New values, new goals, new systems
In Germany, a lot of money is invested on education, but the results have been rather meagre because there is still no appropriate carryover into the corporate context. Michael Härtel of the Federal Institute for Vocational Education and Training (BiBB) emphasized that the driving force for change lies in the private rather than the public sector; here he was specifically referring to the numerous companies in Germany with less than ten employees. According to a survey of more than 3,000 companies, digital media are still primarily used for print material.
The line between the creative economy, in which people still feel secure about their jobs, and mechanizable fields, in which jobs are more likely to be perceived as uncertain, is blurring. "How do we imbue machines with creativity?" The current research area of computer creativity comprises philosophy, science and engineering.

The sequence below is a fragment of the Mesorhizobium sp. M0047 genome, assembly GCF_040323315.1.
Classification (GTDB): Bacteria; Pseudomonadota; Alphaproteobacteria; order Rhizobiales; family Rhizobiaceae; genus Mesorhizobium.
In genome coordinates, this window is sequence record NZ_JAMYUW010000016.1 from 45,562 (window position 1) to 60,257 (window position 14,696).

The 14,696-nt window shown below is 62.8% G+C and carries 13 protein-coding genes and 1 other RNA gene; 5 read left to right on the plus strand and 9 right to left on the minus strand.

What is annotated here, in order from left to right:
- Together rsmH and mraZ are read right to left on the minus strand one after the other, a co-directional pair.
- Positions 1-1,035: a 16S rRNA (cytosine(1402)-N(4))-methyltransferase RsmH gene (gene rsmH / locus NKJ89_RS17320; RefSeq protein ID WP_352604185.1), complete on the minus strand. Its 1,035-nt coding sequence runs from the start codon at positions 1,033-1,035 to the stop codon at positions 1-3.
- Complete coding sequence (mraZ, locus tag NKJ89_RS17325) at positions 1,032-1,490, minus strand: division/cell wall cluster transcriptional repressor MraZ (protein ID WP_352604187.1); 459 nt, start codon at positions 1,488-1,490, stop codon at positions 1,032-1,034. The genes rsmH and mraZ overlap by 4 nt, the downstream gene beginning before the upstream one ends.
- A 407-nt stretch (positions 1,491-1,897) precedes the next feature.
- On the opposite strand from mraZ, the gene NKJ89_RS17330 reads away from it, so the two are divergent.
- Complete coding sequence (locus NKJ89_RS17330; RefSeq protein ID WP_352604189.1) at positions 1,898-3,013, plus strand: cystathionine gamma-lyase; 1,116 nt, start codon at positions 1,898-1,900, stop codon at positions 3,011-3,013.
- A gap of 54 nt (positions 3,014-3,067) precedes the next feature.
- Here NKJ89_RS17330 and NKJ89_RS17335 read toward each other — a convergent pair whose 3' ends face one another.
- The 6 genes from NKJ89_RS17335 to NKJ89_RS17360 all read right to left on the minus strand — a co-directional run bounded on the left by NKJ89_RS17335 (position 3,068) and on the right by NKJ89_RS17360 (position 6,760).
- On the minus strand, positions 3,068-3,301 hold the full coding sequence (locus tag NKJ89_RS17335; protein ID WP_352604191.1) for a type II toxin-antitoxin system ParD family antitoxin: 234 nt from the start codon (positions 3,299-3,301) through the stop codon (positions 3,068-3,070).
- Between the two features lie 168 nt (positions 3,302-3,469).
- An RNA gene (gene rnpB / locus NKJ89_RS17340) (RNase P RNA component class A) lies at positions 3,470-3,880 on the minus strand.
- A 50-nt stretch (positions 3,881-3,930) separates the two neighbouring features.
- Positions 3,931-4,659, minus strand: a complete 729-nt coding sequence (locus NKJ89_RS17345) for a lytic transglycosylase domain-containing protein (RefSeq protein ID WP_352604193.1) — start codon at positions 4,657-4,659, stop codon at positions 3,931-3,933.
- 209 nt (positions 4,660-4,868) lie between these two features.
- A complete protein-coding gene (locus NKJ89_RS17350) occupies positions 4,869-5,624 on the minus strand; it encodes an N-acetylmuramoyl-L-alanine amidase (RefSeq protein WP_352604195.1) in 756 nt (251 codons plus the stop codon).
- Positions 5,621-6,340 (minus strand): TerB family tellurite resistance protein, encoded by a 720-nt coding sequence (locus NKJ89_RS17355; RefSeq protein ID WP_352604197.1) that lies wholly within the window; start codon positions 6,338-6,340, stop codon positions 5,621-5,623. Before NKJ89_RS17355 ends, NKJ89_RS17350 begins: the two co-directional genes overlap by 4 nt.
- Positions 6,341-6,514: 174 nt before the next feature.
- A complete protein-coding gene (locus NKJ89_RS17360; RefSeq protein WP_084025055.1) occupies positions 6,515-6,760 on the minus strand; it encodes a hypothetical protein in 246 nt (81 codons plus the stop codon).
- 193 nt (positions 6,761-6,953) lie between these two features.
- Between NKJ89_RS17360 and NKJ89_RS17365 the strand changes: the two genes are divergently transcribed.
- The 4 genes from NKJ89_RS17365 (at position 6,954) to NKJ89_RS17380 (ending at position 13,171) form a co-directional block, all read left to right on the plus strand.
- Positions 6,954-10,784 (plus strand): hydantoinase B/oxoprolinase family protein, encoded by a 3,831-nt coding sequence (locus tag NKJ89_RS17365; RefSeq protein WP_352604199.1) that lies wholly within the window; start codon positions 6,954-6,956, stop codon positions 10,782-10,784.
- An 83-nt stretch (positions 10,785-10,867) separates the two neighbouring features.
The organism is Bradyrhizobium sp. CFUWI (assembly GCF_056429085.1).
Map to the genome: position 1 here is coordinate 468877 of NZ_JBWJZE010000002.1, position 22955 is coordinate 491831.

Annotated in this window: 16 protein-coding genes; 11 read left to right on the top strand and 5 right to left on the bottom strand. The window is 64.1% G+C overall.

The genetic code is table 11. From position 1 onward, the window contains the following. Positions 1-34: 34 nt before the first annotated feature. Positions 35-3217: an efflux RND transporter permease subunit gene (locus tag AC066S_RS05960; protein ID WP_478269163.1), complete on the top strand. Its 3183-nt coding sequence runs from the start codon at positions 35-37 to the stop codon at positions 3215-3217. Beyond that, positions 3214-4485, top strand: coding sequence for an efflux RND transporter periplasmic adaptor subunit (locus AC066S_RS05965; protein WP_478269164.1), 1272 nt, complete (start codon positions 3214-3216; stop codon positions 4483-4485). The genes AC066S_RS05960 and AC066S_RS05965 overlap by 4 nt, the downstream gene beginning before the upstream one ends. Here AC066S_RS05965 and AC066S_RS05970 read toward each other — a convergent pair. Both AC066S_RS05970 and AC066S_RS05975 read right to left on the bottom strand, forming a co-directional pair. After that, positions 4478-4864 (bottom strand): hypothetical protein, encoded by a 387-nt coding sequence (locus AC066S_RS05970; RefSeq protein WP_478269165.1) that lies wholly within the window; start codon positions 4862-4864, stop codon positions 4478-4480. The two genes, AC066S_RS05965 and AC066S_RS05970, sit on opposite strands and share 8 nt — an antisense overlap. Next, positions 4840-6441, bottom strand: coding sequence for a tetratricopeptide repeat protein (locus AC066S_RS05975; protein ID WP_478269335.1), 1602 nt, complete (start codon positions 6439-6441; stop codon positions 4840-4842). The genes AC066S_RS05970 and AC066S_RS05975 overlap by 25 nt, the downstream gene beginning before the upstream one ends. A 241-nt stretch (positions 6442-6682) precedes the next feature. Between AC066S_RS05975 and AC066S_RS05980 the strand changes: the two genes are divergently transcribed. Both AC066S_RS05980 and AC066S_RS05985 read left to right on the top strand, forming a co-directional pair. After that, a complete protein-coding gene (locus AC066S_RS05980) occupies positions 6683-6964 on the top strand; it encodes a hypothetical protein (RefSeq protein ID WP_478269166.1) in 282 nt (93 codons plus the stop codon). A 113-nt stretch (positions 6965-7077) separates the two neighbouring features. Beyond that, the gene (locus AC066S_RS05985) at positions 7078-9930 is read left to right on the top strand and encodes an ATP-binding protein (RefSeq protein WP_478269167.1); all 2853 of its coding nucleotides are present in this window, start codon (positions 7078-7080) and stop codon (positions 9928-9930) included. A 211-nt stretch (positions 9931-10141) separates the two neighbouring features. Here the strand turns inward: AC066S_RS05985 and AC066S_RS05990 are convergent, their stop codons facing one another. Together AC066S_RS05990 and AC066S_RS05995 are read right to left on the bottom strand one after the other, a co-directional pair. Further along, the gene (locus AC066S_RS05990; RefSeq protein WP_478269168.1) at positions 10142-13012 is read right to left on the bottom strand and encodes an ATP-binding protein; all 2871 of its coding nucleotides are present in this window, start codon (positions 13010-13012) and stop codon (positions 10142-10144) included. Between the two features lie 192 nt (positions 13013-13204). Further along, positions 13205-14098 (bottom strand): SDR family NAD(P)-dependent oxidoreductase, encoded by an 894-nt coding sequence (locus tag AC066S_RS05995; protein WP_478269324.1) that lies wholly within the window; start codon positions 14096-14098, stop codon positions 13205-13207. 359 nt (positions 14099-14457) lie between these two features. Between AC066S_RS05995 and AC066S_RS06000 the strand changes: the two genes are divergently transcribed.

This is not the first time that the question of whether OEB would do well to include a philosophical forum has crossed my mind, but in some points I don’t have the answers to the questions of "why?" and "what for?" As in previous years, some presentations struck me as having a dramatic, sometimes almost threatening tone, demanding technology shifts, system changes, and acceleration. Are these self-fulfilling prophecies? Does humanity ultimately benefit from this pressure, or does it rather serve the needs of a system made up of several big companies and a swarm of consumers who flit from topic to topic?
At the same time, there were questioning, admonishing, and more analog voices. What will the role of the non-digital world be in the future? Terms like meditation, mindfulness, and inclusion came to the fore more than once. How dependent are we on technology? How much digital competence do the blind or illiterate require? And Tarek Richard Besold posed the general question, "How will we deal with this cognitive stuff in the future, and what is cognitive stuff in the first place?" ...